The Sanema and the Socialist State in Contemporary Amazonia
248 Pages, 6.00 x 9.00 in, 11 b&w photos, 1 b&w map
Sales Date: April 18, 2023
Predation is central to the cosmology and lifeways of the Sanema-speaking Indigenous people of Venezuelan Amazonia, but it also marks their experience of modernity under the socialist “Bolivarian” regime and its immense oil wealth. Yet predation is not simply violence and plunder. For Sanema people, it means a great deal more: enticement, seduction, persuasion. It suggests an imminent threat but also opportunity and even sanctuary.
Amy Penfield spent two and a half years in the field, living with and learning from Sanema communities. She discovered that while predation is what we think it is—invading enemies, incursions by gold miners, and unscrupulous state interventions—Sanema are not merely prey. Predation, or appropriation without reciprocity, is essential to their own activities. They use predatory techniques of trickery in hunting and shamanism activities; in addition, they employ tactics of manipulation to obtain resources from neighbors and from the state. A richly detailed ethnography, Predatory Economies looks beyond well-worn tropes of activism and resistance to tell a new story of agency from an Indigenous perspective.
Predatory Economies is an utterly engaging story of Sanema lives entangled in predation and desire amid the rush of gold, oil, and gasoline in Bolivarian Venezuela. Penfield brilliantly combines the best traditions of Amazonian ethnography with an astute analysis of the wider tentacles of predatory capitalism, offering a Sanema lesson on the ills wrought by the fever of endless growth.~Bret Gustafson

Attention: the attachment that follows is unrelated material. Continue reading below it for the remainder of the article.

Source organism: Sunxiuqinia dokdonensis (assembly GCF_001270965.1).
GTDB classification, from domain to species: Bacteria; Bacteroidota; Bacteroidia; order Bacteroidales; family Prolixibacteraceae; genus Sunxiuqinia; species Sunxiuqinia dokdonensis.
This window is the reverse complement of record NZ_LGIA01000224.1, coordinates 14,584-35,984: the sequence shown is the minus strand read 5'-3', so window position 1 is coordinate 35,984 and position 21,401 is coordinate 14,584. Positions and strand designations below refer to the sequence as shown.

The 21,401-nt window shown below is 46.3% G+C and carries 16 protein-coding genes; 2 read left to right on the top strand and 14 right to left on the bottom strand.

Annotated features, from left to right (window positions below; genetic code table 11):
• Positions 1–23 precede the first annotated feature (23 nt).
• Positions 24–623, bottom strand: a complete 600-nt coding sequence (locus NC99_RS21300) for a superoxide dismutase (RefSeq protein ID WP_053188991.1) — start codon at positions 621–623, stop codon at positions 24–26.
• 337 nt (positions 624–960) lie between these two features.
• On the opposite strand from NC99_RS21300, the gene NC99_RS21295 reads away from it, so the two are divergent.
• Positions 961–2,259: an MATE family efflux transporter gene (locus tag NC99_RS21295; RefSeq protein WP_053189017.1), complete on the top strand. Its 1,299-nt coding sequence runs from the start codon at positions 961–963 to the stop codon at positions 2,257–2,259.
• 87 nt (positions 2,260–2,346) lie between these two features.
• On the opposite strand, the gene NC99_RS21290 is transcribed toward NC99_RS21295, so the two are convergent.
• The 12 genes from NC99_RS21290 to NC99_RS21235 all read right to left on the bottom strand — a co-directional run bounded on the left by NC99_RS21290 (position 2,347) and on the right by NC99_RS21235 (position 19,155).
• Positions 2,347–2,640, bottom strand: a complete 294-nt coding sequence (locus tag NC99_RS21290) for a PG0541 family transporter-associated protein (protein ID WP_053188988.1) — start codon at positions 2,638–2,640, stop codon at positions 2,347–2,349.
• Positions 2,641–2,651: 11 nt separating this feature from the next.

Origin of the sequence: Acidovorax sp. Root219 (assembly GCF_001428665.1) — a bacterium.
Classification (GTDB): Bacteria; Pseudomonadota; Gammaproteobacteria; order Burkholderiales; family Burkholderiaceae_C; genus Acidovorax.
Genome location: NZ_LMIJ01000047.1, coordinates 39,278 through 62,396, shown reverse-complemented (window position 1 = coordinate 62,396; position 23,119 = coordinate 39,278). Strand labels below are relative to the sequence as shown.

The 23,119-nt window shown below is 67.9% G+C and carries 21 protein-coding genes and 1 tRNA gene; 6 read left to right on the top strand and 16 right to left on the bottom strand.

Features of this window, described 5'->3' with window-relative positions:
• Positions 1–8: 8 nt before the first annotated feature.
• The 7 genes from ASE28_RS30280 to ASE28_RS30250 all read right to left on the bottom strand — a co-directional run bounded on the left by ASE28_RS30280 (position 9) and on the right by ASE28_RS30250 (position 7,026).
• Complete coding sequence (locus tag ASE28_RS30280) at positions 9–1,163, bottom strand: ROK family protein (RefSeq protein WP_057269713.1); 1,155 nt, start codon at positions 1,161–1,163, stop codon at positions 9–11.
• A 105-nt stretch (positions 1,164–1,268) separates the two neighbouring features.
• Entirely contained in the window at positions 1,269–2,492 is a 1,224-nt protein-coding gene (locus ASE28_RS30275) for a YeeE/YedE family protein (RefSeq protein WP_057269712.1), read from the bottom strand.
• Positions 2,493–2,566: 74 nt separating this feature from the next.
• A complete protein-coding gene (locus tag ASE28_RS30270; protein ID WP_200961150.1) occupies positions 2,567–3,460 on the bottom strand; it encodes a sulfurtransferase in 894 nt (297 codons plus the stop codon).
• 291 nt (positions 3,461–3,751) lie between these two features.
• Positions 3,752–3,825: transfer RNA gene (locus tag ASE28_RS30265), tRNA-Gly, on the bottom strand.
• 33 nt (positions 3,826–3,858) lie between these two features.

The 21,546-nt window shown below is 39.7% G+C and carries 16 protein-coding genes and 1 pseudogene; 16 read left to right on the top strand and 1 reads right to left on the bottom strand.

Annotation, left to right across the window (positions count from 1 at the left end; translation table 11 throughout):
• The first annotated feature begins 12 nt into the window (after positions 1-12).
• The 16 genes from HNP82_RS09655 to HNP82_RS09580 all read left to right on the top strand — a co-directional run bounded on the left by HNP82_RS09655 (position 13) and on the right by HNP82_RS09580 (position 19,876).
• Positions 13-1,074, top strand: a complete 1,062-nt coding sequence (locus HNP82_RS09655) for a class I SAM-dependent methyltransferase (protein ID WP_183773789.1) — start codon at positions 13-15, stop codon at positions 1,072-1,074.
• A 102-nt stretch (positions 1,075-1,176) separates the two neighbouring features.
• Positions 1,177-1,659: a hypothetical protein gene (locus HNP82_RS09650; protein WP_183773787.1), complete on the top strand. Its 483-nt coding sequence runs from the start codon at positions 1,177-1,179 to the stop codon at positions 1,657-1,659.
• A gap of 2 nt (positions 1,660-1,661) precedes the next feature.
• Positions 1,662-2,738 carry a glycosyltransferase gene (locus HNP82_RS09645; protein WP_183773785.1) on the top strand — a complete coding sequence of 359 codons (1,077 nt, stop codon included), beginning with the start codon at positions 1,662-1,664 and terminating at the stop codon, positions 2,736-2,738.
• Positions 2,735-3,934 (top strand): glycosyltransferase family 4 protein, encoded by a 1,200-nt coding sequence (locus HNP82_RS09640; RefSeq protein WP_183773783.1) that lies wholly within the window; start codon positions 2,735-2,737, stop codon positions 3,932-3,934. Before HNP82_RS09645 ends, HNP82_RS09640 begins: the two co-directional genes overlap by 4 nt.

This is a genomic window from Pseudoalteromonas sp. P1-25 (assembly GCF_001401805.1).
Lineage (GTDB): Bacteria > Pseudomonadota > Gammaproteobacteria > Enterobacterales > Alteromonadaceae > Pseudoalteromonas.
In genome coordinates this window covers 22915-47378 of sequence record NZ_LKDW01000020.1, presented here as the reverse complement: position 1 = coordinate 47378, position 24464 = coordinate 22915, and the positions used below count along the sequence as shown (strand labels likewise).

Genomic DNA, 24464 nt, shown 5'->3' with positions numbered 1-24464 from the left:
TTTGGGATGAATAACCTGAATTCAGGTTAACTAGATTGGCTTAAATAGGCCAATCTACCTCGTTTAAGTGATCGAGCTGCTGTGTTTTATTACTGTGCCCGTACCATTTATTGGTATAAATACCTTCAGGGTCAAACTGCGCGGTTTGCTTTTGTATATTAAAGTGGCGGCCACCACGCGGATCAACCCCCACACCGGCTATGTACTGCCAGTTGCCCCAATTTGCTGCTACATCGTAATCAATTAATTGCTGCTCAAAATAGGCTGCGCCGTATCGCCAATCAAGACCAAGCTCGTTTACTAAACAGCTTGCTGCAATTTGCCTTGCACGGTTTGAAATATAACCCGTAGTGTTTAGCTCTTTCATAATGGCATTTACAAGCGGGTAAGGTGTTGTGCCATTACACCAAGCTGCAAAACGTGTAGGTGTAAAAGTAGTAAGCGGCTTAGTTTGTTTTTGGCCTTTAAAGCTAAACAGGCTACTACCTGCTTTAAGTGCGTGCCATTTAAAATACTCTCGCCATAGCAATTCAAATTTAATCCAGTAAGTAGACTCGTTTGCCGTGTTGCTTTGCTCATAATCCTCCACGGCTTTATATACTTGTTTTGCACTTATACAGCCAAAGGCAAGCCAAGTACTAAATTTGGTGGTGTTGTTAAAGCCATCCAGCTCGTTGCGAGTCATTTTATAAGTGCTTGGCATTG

A great read that goes beyond well-rehearsed ideas about Amazonian cosmology to explain why concepts such as predation are integral to the means by which Amazonian people engage with their neighbors, the state, and extractive economies. Rather than simply dwelling on differences between Penfield’s Sanema informants and other Venezuelans, her detailed and textured ethnography shows how the state and its promises are imbricated in people’s lives, hopes, frustrations, and failures. This is exactly the kind of book that helps contextualize and give substance to key concepts that have emerged in regional scholarship in recent years. Its clear and engaging presentation, along with its depiction of Amazonian people living at the margins of wider Latin American political and economic processes, guarantees this book’s importance beyond the field of Amazonian ethnography. I very much look forward to using it in my courses.~Casey High
- Key Characters
- Introduction: Locating Predators and Prey
- Chapter 1. Predation, Then and Now
- Chapter 2. Extracting Good Things
- Chapter 3. Horizons of the Unknown
- Chapter 4. Subterranean Forces
- Chapter 5. Invoking the State
- Chapter 6. Forest Papers
- Epilogue: Predatory Economies in Amazonia and Beyond
The publication of Predatory Economies was made possible by the support of the Joe R. and Teresa Lozano Long Endowment in Latin American and Latino Art and Culture.